Pancreatitis is inflammation involving the pancreas and surrounding structures. Both dogs and cats can be affected, but typically show very different signs. The inciting cause is usually not known. Highly fatty meals are theorized to play a part, similar to people. Any breed and either sex can be affected, but miniature and small breed dogs seem to be at a higher risk. Most commonly middle-aged to older animals are affected.
Dogs with pancreatitis typically show acute/sudden onset vomiting, abdominal pain, lethargy, anorexia and possibly diarrhea. Owners are usually very aware that the pet is sick and present the pet to a veterinarian relatively early. Cats, on the other hand, usually do not show obvious signs and have a more chronic/protracted disease course. Lethargy and anorexia are often all that cats display. Owners may not even realize that the cat is sick and may not seek the attention of a veterinarian, until complicating secondary conditions develop (i.e., hepatic lipidosis/fatty liver disease).
Diagnosis is based on characteristic clinical signs, possibly an increased lipase and/or amylase on a routine chemistry screen, characteristic x-ray changes, ultrasound and/or specialty blood tests (TLI and PLI). The diagnosis is typically more straight forward in dogs. In cats, it is often a diagnosis made after exclusion of other possible causes. Diagnosis of secondary complicating diseases, as mentioned above, is very important in cats, as well. The presence of secondary disease often makes the prognosis poorer.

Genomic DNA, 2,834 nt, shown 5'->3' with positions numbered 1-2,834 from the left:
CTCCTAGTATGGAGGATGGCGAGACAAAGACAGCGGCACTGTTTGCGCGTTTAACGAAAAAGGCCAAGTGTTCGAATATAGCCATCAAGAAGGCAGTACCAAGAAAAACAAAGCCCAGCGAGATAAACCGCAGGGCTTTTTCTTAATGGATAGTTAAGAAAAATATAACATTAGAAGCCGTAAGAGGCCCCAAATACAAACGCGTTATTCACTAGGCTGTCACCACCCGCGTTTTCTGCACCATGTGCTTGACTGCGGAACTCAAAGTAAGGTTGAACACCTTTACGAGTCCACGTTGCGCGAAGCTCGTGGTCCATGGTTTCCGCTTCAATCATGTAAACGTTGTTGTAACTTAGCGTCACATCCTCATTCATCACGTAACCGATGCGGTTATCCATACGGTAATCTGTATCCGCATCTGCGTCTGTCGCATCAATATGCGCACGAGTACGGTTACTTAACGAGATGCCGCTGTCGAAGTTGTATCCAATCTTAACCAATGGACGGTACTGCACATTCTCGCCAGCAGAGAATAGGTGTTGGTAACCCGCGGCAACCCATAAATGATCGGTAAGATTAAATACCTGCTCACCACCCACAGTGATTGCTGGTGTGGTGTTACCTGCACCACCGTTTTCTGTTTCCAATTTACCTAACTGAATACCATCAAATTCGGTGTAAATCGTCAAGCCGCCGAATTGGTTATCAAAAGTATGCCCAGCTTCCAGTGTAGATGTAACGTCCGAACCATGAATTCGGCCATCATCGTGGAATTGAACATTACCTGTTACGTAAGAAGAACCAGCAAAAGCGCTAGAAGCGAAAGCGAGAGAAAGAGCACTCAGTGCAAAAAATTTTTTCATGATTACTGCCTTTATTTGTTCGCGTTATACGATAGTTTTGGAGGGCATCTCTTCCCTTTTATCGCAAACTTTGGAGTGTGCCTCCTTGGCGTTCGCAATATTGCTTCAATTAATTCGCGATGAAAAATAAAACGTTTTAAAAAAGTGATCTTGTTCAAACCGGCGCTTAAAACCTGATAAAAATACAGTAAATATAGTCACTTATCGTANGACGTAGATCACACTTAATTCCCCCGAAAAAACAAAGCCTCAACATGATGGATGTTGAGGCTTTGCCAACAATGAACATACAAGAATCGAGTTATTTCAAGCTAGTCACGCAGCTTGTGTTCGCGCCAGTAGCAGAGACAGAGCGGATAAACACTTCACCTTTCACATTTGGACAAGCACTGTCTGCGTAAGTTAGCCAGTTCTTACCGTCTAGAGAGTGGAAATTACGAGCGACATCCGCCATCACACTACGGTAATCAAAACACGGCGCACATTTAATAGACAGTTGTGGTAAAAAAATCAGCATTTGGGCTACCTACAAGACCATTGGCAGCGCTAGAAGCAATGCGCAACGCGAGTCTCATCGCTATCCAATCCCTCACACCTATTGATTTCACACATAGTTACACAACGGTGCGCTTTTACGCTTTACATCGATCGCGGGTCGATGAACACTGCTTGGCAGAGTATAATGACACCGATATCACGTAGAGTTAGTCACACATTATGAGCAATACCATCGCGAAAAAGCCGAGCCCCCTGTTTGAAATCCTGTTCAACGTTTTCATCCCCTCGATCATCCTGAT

Treatment differs in dogs and cats as well. Dogs require resting of the GI tract, with no water or food by mouth for several days. Conversely, cats do much better with enteral nourishment, as soon as possible. Feeding tube placement is often necessary. Antinausea/vomiting medications and GI protectants are used in both species. IV fluids and other supportive and symptomatic therapies are instituted, as needed.
Prognosis varies greatly between patients based on severity of pancreatic injury, duration and the presence of concurrent or secondary disease. Dogs that suffer from a particularly hard bout can go on to develop a systemic inflammatory response syndrome, where multiple organs/systems sustain injury and can proceed to failure. The prognosis in this situation is very poor. Less severe bouts that are caught and treated early have a relatively good prognosis.
Unfortunately, it is difficult to predict who will develop a more severe bout. Cats overall seem to have a less favorable prognosis than dogs, particularly because many go unnoticed for long periods and develop secondary liver disease from not eating. It can take weeks to months to get these cats eating again for themselves. The key for a better prognosis in either species is early detection and treatment.
Recurrence of pancreatitis is not uncommon. Some dogs have many episodes over their lives and owners learn how to recognize one very early and prevent a full-blown event. Cats may not completely recover between episodes and develop a chronic, insidious, low-grade pancreatitis. Over time, this can cause significant weight loss and may predispose to the development of diabetes mellitus and/or loss of secretion of digestive enzymes by the pancreas (exocrine pancreatic insufficiency/EPI).
Long-term management of recurrent/relapsing cases often involves a high fiber diet with low fat content. Owners must restrict the pet to this diet alone and discontinue treats and/or people food. Diabetes mellitus is treated as usual, if it develops. Enzyme supplements on food are necessary if EPI results. The prognosis is reported to be good if the diet is strictly adhered to.